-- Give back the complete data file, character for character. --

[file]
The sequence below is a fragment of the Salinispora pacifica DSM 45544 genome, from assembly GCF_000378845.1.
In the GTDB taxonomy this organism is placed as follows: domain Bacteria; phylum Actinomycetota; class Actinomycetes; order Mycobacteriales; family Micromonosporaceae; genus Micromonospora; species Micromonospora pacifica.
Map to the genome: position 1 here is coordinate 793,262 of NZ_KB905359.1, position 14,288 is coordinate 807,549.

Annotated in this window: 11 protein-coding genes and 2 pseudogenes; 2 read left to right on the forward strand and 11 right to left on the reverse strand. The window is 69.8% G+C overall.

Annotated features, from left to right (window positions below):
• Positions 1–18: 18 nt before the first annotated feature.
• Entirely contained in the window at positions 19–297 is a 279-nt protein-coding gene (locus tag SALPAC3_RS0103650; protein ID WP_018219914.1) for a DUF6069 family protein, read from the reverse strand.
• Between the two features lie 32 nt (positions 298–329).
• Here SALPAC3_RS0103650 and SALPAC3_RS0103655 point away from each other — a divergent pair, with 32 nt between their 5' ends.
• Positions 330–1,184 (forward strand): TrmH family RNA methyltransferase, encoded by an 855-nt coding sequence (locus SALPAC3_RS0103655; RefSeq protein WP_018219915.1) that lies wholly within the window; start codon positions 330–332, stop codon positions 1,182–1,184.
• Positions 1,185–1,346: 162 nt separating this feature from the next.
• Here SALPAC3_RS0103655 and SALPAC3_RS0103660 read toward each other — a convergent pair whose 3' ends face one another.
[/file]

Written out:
The sequence below is a fragment of the Salinispora pacifica DSM 45544 genome, from assembly GCF_000378845.1.
In the GTDB taxonomy this organism is placed as follows: domain Bacteria; phylum Actinomycetota; class Actinomycetes; order Mycobacteriales; family Micromonosporaceae; genus Micromonospora; species Micromonospora pacifica.
Map to the genome: position 1 here is coordinate 793,262 of NZ_KB905359.1, position 14,288 is coordinate 807,549.

Annotated in this window: 11 protein-coding genes and 2 pseudogenes; 2 read left to right on the forward strand and 11 right to left on the reverse strand. The window is 69.8% G+C overall.

Annotated features, from left to right (window positions below):
• Positions 1–18: 18 nt before the first annotated feature.
• Entirely contained in the window at positions 19–297 is a 279-nt protein-coding gene (locus tag SALPAC3_RS0103650; protein ID WP_018219914.1) for a DUF6069 family protein, read from the reverse strand.
• Between the two features lie 32 nt (positions 298–329).
• Here SALPAC3_RS0103650 and SALPAC3_RS0103655 point away from each other — a divergent pair, with 32 nt between their 5' ends.
• Positions 330–1,184 (forward strand): TrmH family RNA methyltransferase, encoded by an 855-nt coding sequence (locus SALPAC3_RS0103655; RefSeq protein WP_018219915.1) that lies wholly within the window; start codon positions 330–332, stop codon positions 1,182–1,184.
• Positions 1,185–1,346: 162 nt separating this feature from the next.
• Here SALPAC3_RS0103655 and SALPAC3_RS0103660 read toward each other — a convergent pair whose 3' ends face one another.